Sunday Reader: What Caught My Eye This Week

Wall Street: where the spaces between architecture are brought to an extreme (photo 2012).

Several things have caught my attention this week in the broader architecture world. Wondering what’s going on out there? Don’t worry, I’ll condense down some of the good parts for you.

1. The Obama Library. The University of Chicago has been chosen as the site for Obama’s presidential library, though the exact location for the library has not been decided. The two options on the table are Jackson Park and Washington Park (there is a nice map in this article). Cutting into park land is of course not ideal. Particularly Olmsted-designed parkland! But I think that there is a good opportunity here to draw visitors both to the library and the park. On my recent visit to the Museum of Science and Industry, in Jackson Park, I was disappointed about how tricky it was to combine a museum and park visit. Museum parking is underground and it can only be assumed that most visitors don’t set foot into the historic Jackson Park at all: the enter the museum from the depths of the parking garage and exit the same way. Chicago Tribune architecture critic Blair Kamin wrote a great essay in February about the need to proceed with caution when building in Olmsted parkland.

2. The Whitney Museum. There is a new Whitney Museum, just opened this week, and opinions abound. Odd amalgam of money, art, steel, and style? A description parlor game for New Yorkers? Overwrought shell around visitor friendly design? I would concede that a making museum spaces is tricky: the inside is far more important than the outside and it’s also more picky. I am surprised, however, that they did not take better advantage of their location next to the High Line. The website notes the great location of the High Line but the building, itself, does not seem to.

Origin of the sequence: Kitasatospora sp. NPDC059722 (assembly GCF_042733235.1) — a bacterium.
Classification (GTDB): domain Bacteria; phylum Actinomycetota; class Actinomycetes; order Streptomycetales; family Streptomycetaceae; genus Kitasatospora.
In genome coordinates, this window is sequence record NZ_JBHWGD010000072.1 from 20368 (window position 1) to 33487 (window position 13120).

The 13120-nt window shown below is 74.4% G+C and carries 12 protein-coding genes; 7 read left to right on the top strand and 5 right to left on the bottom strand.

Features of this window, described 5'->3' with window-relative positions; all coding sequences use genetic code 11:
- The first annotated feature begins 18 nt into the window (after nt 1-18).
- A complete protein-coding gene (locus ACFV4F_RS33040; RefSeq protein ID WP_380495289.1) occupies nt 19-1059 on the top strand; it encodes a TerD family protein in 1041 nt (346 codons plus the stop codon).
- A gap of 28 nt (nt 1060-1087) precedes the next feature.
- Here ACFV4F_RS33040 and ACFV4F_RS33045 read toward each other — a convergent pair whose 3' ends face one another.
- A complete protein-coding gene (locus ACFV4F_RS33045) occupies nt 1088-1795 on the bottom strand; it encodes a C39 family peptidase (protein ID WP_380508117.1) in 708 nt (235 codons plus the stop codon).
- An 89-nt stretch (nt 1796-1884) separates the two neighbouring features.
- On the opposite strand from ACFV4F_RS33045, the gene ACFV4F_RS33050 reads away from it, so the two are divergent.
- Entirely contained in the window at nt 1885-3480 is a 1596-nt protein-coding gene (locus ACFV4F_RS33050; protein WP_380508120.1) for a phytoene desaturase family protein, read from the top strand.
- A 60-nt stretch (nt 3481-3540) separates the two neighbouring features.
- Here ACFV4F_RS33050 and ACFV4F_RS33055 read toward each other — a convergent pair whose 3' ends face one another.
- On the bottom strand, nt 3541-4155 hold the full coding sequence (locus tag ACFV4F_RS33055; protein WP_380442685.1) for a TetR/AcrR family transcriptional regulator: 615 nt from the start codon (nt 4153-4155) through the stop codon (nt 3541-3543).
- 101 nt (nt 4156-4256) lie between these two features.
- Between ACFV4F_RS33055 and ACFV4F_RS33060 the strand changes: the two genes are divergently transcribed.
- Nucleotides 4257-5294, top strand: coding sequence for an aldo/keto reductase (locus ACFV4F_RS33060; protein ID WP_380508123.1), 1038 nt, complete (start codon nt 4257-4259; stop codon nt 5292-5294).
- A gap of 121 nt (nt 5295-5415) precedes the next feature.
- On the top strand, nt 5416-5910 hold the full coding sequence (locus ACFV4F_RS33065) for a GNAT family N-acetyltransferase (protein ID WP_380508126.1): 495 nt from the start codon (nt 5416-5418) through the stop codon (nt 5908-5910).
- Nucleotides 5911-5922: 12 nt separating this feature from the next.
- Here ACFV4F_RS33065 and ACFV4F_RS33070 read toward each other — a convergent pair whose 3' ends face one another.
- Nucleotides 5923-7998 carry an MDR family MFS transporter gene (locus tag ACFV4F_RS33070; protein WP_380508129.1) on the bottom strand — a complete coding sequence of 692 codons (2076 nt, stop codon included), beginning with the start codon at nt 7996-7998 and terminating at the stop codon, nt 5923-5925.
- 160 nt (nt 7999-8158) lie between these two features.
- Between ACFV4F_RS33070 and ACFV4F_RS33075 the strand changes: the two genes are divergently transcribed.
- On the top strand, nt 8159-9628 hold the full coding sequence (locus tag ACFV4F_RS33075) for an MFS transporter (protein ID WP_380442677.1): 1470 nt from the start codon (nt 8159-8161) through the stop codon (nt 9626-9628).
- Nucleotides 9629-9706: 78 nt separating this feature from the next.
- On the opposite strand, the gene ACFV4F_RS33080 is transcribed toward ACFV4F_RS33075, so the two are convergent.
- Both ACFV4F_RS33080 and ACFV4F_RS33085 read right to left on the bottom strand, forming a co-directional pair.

3. The “Up House,” a.k.a. the Edith Macefield House. The Edith Macefield House has found a broad following but its fate remains undecided. You can check out updates on the Facebook page that was created for the house. I am following this story closely and have very mixed feelings. I think it would make a very cute and popular coffee shop but am afraid no one wants to invest in such a project on this lot. I’ll let you know if anything unfolds!

4. The Royal Baby. Okay, not architecture, but how excited are you that we finally have a little princess in England? I’m very excited. The last to be born into the title “Princess of Cambridge” was Princess Mary Adelaide, who was born 182 years ago. It’s about time!

Have a nice Sunday!

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